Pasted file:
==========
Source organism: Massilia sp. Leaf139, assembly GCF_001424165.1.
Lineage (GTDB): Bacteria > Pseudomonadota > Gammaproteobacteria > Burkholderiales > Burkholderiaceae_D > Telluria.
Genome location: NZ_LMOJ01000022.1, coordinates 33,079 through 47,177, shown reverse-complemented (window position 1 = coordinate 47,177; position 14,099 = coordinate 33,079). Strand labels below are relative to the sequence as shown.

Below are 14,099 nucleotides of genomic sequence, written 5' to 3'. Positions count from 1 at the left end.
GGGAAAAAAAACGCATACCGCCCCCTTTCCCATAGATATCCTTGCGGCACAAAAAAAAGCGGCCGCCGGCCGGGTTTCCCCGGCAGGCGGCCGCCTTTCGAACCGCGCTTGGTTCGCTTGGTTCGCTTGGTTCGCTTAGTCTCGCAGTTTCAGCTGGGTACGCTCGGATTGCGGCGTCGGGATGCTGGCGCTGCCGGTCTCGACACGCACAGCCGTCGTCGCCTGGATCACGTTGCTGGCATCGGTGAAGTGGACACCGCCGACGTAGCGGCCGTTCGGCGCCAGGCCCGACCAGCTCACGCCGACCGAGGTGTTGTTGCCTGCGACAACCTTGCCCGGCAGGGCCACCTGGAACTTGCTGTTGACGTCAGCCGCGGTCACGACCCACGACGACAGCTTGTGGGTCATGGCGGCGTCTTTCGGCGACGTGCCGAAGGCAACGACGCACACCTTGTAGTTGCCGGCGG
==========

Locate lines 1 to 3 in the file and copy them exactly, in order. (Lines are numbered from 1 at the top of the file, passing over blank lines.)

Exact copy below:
Source organism: Massilia sp. Leaf139, assembly GCF_001424165.1.
Lineage (GTDB): Bacteria > Pseudomonadota > Gammaproteobacteria > Burkholderiales > Burkholderiaceae_D > Telluria.
Genome location: NZ_LMOJ01000022.1, coordinates 33,079 through 47,177, shown reverse-complemented (window position 1 = coordinate 47,177; position 14,099 = coordinate 33,079). Strand labels below are relative to the sequence as shown.